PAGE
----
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A Toast to the 'Memphis Belle'



"Memphis Belle" was the nickname of a B-17F Flying Fortress, Air Force serial number 41-24485, during the Second World War that inspired the making of two motion pictures: a 1944 documentary film: Memphis Belle: A Story of a Flying Fortress and a 1990 Hollywood feature film: Memphis Belle.


The "Memphis Belle" was added to the USAAF inventory on July 15, 1942, and delivered in September 1942 to the 91st Bomb Group at Dow Field, Bangor, Maine. It deployed to Prestwick, Scotland, on September 30th, 1942, and then to its permanent base at Bassingbourn, England, in October. Captain Robert Morgan's crew flew 25 combat missions with the 324th Bomb Squadron, all but four in the Memphis Belle:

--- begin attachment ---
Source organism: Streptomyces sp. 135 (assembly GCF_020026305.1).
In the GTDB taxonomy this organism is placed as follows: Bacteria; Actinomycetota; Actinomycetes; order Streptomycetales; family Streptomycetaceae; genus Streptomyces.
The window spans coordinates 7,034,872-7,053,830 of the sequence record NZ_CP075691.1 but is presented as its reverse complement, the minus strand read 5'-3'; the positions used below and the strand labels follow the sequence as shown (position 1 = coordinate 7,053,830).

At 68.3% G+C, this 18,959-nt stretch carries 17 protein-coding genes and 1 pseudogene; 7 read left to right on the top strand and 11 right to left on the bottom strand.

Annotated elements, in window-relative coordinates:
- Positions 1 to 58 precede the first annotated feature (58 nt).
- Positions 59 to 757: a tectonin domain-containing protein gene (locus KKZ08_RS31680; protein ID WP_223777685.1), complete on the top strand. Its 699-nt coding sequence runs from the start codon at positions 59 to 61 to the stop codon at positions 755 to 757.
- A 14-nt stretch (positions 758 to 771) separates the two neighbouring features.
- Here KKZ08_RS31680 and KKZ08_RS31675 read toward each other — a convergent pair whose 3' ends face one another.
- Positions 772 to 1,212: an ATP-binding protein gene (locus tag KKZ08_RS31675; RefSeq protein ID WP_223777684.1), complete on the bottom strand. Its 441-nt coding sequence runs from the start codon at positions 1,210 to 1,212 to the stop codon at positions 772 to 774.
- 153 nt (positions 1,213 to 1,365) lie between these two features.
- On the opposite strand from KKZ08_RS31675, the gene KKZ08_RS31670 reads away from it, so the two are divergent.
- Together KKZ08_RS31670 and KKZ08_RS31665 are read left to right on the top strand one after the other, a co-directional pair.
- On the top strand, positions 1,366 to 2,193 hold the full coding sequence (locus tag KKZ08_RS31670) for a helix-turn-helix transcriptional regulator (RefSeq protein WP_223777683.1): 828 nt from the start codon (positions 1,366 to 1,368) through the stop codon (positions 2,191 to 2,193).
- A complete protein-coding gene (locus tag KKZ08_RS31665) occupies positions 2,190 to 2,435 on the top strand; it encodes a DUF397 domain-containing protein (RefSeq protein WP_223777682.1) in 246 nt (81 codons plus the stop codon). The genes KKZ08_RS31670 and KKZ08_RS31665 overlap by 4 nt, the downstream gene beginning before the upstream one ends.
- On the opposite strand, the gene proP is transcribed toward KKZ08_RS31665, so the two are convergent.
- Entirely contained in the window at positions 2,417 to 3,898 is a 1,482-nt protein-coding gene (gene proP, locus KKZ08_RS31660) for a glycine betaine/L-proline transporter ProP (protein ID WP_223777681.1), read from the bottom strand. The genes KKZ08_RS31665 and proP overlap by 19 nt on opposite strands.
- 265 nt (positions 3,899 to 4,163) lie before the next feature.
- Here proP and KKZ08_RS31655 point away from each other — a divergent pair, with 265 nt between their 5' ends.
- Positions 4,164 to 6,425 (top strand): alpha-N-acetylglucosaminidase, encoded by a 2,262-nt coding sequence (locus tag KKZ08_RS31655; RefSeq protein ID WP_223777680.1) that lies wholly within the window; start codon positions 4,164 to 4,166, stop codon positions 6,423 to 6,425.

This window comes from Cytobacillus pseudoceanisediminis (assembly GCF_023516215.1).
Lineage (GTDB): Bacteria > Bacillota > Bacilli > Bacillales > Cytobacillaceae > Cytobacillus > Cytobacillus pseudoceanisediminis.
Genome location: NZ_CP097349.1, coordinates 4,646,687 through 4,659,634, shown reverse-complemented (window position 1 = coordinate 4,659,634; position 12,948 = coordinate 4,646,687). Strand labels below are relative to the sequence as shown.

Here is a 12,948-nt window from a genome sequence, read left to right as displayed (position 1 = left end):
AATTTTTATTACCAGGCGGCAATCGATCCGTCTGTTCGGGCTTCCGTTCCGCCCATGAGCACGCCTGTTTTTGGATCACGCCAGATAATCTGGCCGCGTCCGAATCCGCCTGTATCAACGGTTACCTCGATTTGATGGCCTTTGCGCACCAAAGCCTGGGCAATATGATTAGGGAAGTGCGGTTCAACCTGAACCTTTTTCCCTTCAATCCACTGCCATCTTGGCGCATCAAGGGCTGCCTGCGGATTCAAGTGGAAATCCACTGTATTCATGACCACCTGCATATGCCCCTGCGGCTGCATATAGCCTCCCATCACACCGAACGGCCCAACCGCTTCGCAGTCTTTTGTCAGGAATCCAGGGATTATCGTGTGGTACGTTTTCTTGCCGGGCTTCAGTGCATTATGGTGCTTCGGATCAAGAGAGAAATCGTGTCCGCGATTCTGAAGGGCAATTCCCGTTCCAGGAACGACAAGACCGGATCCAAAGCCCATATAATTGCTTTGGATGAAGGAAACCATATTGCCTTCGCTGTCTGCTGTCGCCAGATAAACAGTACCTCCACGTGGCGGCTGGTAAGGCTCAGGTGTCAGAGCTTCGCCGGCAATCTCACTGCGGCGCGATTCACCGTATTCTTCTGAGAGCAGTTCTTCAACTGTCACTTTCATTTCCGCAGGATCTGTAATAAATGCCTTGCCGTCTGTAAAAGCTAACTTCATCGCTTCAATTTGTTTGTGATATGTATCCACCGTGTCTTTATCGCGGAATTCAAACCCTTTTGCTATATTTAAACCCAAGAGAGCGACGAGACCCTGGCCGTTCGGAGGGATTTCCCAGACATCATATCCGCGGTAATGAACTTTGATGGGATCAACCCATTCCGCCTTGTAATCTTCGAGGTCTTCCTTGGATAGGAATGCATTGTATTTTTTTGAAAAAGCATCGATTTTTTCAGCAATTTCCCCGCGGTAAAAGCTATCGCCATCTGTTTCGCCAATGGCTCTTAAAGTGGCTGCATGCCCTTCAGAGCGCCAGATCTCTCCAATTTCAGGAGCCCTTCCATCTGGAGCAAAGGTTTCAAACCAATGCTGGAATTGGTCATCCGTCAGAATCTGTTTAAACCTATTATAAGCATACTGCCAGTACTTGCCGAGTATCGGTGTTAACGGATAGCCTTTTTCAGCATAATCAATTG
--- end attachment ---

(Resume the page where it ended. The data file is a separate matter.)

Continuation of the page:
The Memphis Belle flew its 25th and last mission with a different crew on May 19, 1943, to Kiel, Germany. It was then flown back to the United States on June 8th, 1943 by Morgan's crew for war bond tours.

The plane was named for pilot Robert K. Morgan's sweetheart, Margaret Polk. The famous Petty girl nose art was painted by the 91st's group artist Tony Starcer.


The famous bomber now resides at the National Museum of the United States Air Force in Dayton, Ohio, where she is undergoing extensive restoration.







Bailey's Irish CreamSymbolizes the heritage of the pilot and much of the flight crew1 oz.
Southern ComfortSymbolizes the southern heritage of the plane's namesake1 oz.

Simply build in a shotglass...  Enjoy responsibly.  Remember, don't drink and fly.

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This page last updated Tuesday, November 22, 2016

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